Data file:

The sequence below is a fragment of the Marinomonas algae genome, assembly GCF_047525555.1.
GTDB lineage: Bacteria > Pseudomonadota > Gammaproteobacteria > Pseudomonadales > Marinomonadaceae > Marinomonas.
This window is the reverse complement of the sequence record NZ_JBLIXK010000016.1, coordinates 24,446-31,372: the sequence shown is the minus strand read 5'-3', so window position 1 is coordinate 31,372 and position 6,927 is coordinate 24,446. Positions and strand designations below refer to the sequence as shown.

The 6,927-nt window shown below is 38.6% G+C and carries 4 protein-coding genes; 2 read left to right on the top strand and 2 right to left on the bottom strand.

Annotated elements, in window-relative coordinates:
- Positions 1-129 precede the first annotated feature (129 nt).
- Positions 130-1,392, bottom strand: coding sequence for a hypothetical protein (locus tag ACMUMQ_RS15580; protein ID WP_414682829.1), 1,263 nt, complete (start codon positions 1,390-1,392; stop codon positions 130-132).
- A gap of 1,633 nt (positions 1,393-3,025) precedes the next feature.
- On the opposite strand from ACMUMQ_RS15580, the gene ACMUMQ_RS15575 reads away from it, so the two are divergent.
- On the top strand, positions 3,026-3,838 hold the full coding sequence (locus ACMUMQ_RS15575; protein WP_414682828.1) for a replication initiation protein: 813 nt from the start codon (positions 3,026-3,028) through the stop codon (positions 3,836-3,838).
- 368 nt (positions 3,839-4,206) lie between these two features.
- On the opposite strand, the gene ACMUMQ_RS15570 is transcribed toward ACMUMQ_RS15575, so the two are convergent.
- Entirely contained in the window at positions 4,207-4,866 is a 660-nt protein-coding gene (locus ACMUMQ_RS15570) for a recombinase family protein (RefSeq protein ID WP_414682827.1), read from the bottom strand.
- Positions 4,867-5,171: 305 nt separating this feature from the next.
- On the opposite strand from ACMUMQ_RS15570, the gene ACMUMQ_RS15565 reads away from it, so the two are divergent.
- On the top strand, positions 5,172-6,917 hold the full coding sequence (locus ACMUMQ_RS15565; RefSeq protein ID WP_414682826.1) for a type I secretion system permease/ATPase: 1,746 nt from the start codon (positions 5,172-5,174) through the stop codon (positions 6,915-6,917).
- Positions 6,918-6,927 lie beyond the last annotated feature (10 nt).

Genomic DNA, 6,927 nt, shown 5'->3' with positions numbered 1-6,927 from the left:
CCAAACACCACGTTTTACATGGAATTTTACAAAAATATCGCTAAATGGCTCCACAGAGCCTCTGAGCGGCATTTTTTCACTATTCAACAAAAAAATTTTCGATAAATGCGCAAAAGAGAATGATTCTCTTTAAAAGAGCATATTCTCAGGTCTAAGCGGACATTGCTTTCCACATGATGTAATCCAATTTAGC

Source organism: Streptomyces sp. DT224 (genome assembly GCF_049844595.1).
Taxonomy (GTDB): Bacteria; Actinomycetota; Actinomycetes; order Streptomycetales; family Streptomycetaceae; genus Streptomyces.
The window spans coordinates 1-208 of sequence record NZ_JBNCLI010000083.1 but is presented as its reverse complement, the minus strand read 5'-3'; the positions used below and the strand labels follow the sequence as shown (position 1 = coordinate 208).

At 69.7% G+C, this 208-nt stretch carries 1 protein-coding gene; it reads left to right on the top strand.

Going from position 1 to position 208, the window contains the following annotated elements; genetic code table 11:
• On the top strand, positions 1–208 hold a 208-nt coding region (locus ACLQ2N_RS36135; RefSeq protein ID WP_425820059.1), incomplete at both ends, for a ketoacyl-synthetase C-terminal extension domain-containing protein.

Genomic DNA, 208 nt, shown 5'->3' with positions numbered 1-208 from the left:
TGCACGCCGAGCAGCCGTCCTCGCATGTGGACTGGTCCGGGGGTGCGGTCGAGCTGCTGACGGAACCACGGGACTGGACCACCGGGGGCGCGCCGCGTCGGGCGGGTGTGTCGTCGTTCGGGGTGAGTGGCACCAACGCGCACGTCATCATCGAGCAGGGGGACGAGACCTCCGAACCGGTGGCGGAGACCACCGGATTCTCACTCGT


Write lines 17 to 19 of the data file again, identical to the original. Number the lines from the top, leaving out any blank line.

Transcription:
- Positions 6,918-6,927 lie beyond the last annotated feature (10 nt).

Genomic DNA, 6,927 nt, shown 5'->3' with positions numbered 1-6,927 from the left:
CCAAACACCACGTTTTACATGGAATTTTACAAAAATATCGCTAAATGGCTCCACAGAGCCTCTGAGCGGCATTTTTTCACTATTCAACAAAAAAATTTTCGATAAATGCGCAAAAGAGAATGATTCTCTTTAAAAGAGCATATTCTCAGGTCTAAGCGGACATTGCTTTCCACATGATGTAATCCAATTTAGC